Title:
Process for the preparation of 2-isopropylamino pyrimidine
United States Patent 4266057


Abstract:
The invention relates to the preparation process of 2-isopropylamino pyrimidine consisting in reaction at room temperature, 2-amino pyrimidine on acetone in the presence of an organic carboxylic acid, and of an excess of an alkaline borohydride.



Inventors:
Demosthene, Claude G. (Aramon, FR)
Aspisi, Christian R. (Boulbon, FR)
Application Number:
06/047477
Publication Date:
05/05/1981
Filing Date:
06/11/1979
Assignee:
Expansia (Paris, FR)
Primary Class:
International Classes:
C07D239/42; (IPC1-7): C07D239/42
Field of Search:
544/330
View Patent Images:
US Patent References:



Other References:
Kaye et al., Rec. Trav. Chim., 71, pp. 309-317, (1952), QD1R3.
Primary Examiner:
Coughlan, Jr.; Paul M.
Attorney, Agent or Firm:
EYRE, MANN, LUCAS & JUST (NEW YORK, NY, US)
Claims:
We claim:

1. A method for the preparation of 2-isopropylamino pyrimidine comprising reacting at room temperature 2-amino pyrimidine with a large excess of acetone in the presence of an organic carboxylic acid and an alkali metal borohydride.

Description:

The present invention relates to a new improved process for the preparation of 2-isopropylamino pyrimidine presenting the advantage of a one step reaction together with an increased yield compared with the previously known processes for the preparation of 2-isopropylamino pyrimidine for 2-amino pyrimidine.

It is also known to prepare 2-isopropylamino pyrimidine from 2-chloro pyrimidine and isopropylamine; this was described by BROWN D. J. et HARPER J. S. J.Chem. Soc. 5542 (1965).

Only one reductive alkylation-according to the authors-seems to have been effected for the preparation of 2-alkylamino pyrimidine from 2-amino pyrimidine by using formic acid; see I. A. KAYE et I. C. KOGON Rec. Trav. Chim. 71, 309, (1952).

2-isopropylamino pyrimidine may also be prepared by alkylation of 2-amino pyrimidine by alkyl halogenide, which leads to 2-alkyl 1,2-dihydro 2-imino pyrimidines that in basic conditions turn into the corresponding 2-alkylamino pyrimidines by DIMROTH rearrangement (BROWN D. J. et PADDON-ROW M. N. J.Chem. Soc. (C) 903 (1967). However, all those well-known methods give 2-isopropylamino pyrimidine with a generally poor yield, under 50%.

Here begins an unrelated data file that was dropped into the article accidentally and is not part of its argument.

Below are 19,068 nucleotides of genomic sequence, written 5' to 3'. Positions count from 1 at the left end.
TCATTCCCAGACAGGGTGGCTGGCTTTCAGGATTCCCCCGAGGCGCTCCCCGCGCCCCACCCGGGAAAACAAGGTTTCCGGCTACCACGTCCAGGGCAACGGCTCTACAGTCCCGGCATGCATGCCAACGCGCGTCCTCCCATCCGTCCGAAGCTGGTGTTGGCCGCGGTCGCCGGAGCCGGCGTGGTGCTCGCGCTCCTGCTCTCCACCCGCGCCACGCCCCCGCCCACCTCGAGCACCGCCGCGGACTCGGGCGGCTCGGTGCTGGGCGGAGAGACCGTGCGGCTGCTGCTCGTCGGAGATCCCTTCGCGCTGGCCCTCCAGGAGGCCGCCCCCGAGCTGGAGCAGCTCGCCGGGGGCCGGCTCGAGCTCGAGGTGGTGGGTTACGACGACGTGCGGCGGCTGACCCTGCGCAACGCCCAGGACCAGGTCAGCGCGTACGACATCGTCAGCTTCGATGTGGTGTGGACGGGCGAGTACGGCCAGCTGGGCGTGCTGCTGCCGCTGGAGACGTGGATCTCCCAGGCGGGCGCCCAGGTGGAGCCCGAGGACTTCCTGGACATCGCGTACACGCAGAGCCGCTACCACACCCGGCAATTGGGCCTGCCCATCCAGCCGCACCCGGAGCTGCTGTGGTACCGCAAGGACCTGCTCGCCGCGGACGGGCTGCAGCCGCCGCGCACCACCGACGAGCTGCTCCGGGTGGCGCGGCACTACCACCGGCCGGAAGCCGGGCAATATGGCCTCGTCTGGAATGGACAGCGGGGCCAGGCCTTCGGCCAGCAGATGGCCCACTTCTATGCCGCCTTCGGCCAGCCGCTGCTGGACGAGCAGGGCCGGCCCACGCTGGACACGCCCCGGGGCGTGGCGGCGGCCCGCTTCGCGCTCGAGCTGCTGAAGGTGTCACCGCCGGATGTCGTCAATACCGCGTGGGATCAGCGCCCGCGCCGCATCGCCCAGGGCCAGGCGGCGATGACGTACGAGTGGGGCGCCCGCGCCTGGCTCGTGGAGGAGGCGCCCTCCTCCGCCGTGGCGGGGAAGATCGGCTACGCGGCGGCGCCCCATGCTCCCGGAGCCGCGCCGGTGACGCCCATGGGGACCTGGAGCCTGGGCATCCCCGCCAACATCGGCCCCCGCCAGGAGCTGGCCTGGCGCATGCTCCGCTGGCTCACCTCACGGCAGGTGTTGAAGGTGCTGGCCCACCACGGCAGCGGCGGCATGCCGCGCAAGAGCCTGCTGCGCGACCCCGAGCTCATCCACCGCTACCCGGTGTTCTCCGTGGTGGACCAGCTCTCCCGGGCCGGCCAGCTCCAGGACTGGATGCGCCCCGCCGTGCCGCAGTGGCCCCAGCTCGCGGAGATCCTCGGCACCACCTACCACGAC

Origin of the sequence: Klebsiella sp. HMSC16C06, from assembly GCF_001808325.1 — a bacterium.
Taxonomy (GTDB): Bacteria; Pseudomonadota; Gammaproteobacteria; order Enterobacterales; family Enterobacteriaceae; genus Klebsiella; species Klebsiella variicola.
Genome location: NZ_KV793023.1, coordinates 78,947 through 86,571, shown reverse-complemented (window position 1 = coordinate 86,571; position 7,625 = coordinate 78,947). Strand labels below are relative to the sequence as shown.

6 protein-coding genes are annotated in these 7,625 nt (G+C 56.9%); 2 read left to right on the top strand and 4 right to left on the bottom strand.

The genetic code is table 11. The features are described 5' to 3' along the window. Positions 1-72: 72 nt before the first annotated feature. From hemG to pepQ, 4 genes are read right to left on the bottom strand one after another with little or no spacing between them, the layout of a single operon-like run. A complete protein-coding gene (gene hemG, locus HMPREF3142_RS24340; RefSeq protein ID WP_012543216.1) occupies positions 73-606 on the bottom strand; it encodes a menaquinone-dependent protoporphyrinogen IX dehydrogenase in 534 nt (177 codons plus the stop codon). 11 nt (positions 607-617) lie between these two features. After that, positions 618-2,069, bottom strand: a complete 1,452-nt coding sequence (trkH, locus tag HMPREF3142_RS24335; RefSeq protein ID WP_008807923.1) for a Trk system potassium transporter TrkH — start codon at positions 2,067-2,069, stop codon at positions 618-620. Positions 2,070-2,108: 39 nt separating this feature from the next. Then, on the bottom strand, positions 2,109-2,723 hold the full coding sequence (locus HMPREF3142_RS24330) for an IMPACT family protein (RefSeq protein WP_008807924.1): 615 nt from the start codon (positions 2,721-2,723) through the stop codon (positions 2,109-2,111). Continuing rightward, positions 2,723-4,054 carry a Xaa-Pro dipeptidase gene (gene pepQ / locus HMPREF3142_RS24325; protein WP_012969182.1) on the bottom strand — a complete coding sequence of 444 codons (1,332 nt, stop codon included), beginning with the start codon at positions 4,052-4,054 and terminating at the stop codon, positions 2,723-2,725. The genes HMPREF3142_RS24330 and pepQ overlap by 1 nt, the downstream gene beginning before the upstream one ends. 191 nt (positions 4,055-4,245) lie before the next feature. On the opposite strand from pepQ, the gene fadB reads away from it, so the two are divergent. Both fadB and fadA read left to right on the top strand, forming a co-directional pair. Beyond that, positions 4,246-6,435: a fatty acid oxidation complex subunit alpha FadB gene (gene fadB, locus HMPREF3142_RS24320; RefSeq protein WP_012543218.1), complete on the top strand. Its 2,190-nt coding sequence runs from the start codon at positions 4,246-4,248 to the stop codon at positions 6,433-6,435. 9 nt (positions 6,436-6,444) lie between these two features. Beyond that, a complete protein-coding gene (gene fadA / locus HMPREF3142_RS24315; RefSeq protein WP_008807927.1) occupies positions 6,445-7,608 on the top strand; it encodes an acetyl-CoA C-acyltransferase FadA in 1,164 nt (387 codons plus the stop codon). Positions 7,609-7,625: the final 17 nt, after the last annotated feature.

According to the present invention, it has been established that 2-isopropylamino pyrimidine may be obtained with a very good yield by reacting 2-amino pyrimidine on acetone in the presence of an organic carboxylic acid and of an excess of an alcaline borohydride. In this reaction, acetone is both one of the reagents and the solvent; accordingly, a large excess of acetone is necessary.

The invention will be better understood from the following example:

In a 2-liter reactor fitted with stirring, heating and cooling means, there are poured a solution of 9.5 g (0.1 mol) of 2-amino pyrimidine in 100 ml of anhydrous acetone and 100 ml of crystallizable acetic acid; the reaction mixture is maintained at room temperature or preferably some degrees lower.

Under stirring, there is slowly added, while maintaining the temperature in the same range, 10 g (0.26 mol) of sodium borohydride and stirring is maintained for 5 hours after the end of the addition, at room temperature.

There is just added 150 ml of an aqueous ammoniac solution at 20%, the temperature being maintained at about 30° C.; 100 ml of chloroform are added and after addition of 50 ml of water and stopping of the stirring, there is obtained a solution in two phases; the chloroform phase is separated and the aqueous solution is washed twice by, at each time, 100 ml of chloroform. All the chloroform phases are gathered, washed with an aqueous ammoniac solution, then by water until neutrality is reached and finally dried on sodium sulphate.

There is just obtained 4 g (yield 60%) of 2-isopropylamino pyrimidine of high purity which is confirmed by analysis.